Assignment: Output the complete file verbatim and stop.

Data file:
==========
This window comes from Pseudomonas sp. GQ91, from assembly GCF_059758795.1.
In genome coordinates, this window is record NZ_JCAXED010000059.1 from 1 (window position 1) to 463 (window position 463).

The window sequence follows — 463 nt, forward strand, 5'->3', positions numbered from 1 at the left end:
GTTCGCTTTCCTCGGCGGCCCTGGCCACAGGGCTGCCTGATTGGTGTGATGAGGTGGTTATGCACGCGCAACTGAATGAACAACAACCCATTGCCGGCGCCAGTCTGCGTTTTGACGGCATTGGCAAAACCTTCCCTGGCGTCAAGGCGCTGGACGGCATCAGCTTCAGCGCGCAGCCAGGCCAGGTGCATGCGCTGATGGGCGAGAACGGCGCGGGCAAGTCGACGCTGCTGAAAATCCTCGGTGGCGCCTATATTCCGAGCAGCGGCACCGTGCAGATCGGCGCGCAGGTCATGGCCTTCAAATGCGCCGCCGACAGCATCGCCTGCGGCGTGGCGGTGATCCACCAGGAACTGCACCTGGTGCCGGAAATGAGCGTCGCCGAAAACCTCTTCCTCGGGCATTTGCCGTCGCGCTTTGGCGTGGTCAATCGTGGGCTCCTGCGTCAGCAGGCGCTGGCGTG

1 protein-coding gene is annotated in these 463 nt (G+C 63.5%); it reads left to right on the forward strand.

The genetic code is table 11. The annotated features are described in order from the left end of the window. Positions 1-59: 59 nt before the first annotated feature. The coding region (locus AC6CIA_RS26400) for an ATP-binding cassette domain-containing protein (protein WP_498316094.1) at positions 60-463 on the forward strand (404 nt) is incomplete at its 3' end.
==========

This window comes from Pseudomonas sp. GQ91, from assembly GCF_059758795.1.
In genome coordinates, this window is record NZ_JCAXED010000059.1 from 1 (window position 1) to 463 (window position 463).

The window sequence follows — 463 nt, forward strand, 5'->3', positions numbered from 1 at the left end:
GTTCGCTTTCCTCGGCGGCCCTGGCCACAGGGCTGCCTGATTGGTGTGATGAGGTGGTTATGCACGCGCAACTGAATGAACAACAACCCATTGCCGGCGCCAGTCTGCGTTTTGACGGCATTGGCAAAACCTTCCCTGGCGTCAAGGCGCTGGACGGCATCAGCTTCAGCGCGCAGCCAGGCCAGGTGCATGCGCTGATGGGCGAGAACGGCGCGGGCAAGTCGACGCTGCTGAAAATCCTCGGTGGCGCCTATATTCCGAGCAGCGGCACCGTGCAGATCGGCGCGCAGGTCATGGCCTTCAAATGCGCCGCCGACAGCATCGCCTGCGGCGTGGCGGTGATCCACCAGGAACTGCACCTGGTGCCGGAAATGAGCGTCGCCGAAAACCTCTTCCTCGGGCATTTGCCGTCGCGCTTTGGCGTGGTCAATCGTGGGCTCCTGCGTCAGCAGGCGCTGGCGTG

1 protein-coding gene is annotated in these 463 nt (G+C 63.5%); it reads left to right on the forward strand.

The genetic code is table 11. The annotated features are described in order from the left end of the window. Positions 1-59: 59 nt before the first annotated feature. The coding region (locus AC6CIA_RS26400) for an ATP-binding cassette domain-containing protein (protein WP_498316094.1) at positions 60-463 on the forward strand (404 nt) is incomplete at its 3' end.